Readers like you keep news free for everyone.

More than 5,000 readers have already pitched in to keep free access to The Journal.

For the price of one cup of coffee each week you can help keep paywalls away.

Support us today
Not now
Monday 30 January 2023 Dublin: 6°C
# marine research
New marine research vessel named after Tom Crean commissioned in Dingle
The RV Tom Crean will be at sea for 300 operational days each year.

IRELAND’S NEWEST MARINE research vessel, the RV Tom Crean, was commissioned today at a ceremony at Dingle Harbour in Co Kerry.

The research vessel is named after the Irish explorer, a native of Kerry, who undertook three ground-breaking expeditions to the Antarctic in the early 20th Century.

It will be based in Galway and will enable the Marine Institute to continue to carry out vital surveys that contribute to Ireland’s position as a leader in marine science.

The research vessel will carry out a wide range of marine research activities including expanded fisheries surveys, seabed mapping, collect data to support marine spatial planning, climate change related research, environmental monitoring, deep water surveys, and undertake research in the Atlantic Ocean with our EU partners.

The RV Tom Crean build and commissioning cost was €25 million. It replaces the RV Celtic Voyager, which was Ireland’s first purpose-built research vessel which arrived in 1997.

It is a silent vessel, capable of operating throughout the Irish Exclusive Economic Zone (EEZ). It makes much less underwater noise than traditional vessels, reducing the effect of noise on fish populations while surveying and sampling, so that a more accurate stock assessment can be made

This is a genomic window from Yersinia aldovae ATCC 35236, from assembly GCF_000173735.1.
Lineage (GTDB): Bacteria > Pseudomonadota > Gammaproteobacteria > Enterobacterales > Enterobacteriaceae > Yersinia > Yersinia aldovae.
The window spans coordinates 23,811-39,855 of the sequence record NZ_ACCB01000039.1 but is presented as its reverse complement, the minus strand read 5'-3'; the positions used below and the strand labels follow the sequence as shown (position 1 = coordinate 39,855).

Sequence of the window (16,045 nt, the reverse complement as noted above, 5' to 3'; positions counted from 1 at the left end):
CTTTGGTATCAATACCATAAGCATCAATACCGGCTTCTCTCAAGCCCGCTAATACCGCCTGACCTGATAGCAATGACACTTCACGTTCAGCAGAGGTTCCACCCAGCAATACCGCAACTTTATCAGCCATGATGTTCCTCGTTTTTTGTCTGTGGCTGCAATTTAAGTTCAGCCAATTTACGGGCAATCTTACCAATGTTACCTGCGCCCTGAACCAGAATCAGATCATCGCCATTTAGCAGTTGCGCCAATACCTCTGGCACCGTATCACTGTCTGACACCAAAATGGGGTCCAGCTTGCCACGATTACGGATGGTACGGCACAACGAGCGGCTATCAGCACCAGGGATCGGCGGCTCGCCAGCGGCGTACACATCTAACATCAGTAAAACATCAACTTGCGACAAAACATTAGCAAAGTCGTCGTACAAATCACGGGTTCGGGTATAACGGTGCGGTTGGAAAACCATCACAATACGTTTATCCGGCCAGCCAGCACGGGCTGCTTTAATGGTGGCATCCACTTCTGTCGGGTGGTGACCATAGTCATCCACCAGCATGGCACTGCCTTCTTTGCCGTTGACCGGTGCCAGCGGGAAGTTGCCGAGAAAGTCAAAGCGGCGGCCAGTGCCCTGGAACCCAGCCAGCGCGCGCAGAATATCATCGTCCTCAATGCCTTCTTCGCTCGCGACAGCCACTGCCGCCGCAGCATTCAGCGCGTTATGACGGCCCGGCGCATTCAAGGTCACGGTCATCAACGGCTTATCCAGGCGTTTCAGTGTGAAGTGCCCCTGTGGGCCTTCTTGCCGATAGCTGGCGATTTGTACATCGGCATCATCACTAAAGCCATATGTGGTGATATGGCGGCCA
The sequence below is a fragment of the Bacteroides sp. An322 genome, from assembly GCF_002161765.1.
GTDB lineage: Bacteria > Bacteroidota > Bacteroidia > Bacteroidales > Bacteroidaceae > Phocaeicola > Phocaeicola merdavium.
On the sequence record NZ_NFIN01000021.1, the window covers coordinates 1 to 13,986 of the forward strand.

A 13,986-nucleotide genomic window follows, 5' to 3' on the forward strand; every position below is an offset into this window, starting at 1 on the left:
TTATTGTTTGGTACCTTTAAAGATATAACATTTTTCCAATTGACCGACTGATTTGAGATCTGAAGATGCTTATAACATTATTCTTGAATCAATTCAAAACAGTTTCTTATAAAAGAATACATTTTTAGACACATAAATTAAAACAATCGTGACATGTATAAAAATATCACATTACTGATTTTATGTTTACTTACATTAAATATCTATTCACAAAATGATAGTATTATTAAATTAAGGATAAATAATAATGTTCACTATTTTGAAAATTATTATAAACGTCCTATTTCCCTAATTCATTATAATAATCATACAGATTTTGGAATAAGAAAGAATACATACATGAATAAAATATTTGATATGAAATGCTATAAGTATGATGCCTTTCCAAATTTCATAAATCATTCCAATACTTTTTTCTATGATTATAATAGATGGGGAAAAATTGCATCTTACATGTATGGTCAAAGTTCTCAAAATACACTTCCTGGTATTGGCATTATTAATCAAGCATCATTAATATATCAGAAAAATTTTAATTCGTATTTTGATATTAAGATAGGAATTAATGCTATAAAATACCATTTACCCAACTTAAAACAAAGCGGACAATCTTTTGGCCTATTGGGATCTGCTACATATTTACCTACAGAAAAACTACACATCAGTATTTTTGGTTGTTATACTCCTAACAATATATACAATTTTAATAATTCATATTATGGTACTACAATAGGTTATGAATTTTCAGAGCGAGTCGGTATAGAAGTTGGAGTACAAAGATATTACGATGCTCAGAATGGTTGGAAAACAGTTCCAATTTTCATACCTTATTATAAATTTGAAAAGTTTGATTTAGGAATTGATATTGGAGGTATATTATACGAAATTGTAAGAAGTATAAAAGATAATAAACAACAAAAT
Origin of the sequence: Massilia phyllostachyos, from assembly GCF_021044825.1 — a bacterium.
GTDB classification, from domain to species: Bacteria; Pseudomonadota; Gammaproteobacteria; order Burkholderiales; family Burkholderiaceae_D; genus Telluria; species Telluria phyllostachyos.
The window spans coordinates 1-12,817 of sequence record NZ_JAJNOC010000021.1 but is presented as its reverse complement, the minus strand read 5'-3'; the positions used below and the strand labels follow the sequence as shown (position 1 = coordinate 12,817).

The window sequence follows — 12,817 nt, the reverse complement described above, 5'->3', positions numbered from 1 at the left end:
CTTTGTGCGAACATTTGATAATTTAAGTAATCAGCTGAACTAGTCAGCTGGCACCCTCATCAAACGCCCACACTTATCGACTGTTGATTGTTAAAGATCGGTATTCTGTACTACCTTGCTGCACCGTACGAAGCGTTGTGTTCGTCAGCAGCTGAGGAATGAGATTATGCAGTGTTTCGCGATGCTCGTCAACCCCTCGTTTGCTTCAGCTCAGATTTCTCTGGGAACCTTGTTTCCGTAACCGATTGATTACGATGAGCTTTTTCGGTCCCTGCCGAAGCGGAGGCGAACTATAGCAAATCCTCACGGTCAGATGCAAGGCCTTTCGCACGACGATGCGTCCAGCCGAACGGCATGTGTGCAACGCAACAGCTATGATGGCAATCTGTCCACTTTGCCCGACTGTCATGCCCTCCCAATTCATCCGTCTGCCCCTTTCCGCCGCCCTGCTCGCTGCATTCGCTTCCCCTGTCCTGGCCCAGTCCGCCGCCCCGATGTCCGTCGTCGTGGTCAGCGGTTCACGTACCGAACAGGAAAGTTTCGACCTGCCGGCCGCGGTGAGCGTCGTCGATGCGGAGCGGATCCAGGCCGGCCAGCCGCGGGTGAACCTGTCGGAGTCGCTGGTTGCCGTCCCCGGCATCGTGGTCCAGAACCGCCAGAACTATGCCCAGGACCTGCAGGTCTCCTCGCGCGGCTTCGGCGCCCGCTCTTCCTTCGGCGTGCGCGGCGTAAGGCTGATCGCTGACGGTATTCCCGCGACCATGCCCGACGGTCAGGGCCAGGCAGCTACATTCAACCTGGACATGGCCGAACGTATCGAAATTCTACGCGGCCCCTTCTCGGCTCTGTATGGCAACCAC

It will be at sea for 300 operational days each year – heading to sea for at least 21 days at a time – and aims to accommodate up to 3,000 scientist days annually. The vessel is designed to operate in the harsh sea conditions of the Atlantic.

The granddaughter of Tom Crean, Aileen Crean O’Brien, officially launched the vessel at the ceremony in Dingle today. A blessing ceremony was also held. 

Speaking at the commissioning, Minister for Agriculture and the Marine Charlie McConalogue said Ireland’s oceans are vital to our economy, our environment, and many aspects of our daily lives.

“The RV Tom Crean will undertake essential scientific work, which will support many of the projects outlined in the Programme for Government; including fisheries assessments, food security, offshore renewable energy, marine spatial planning, marine protected areas and assist the State in addressing the challenges of climate change,” he said.

CEO of the Marine Institute Dr Paul Connolly said naming the vessel after Tom Crean gives recognition to an Irish explorer of “international renown whose life was packed with amazing feats of Antarctic bravery, determination and courage”.

“The Institute appreciates the support of the descendants of Tom Crean in this decision,” he said.

Our new multi-purpose research vessel will enhance Ireland’s capacity to undertake international collaborative research to acquire the ocean data and knowledge essential to managing our vast marine resources.

“The ocean is essential to life on earth. It produces half the oxygen we breath and is a major driver of our weather. We need the best quality data, science and advice to inform decisions on the big challenges facing society – mitigating the impacts of climate change, protecting and restoring ocean biodiversity, and realizing the full potential of our ocean economy,” Connolly continued.

“The new vessel will be used by the Marine Institute, other state agencies and universities to gather essential data that will be used to deliver the scientific advice for fisheries assessment, offshore renewable energy, marine spatial planning, marine protected areas and addressing the challenges of climate change.”

The vessel design incorporates the latest proven technologies to ensure that it operates as efficiently as possible, with reduced fuel consumption and minimising the vessel’s environmental impact and carbon footprint. 


This is YOUR comments community. Stay civil, stay constructive, stay on topic. Please familiarise yourself with our comments policy here before taking part.
write a comment

    Leave a commentcancel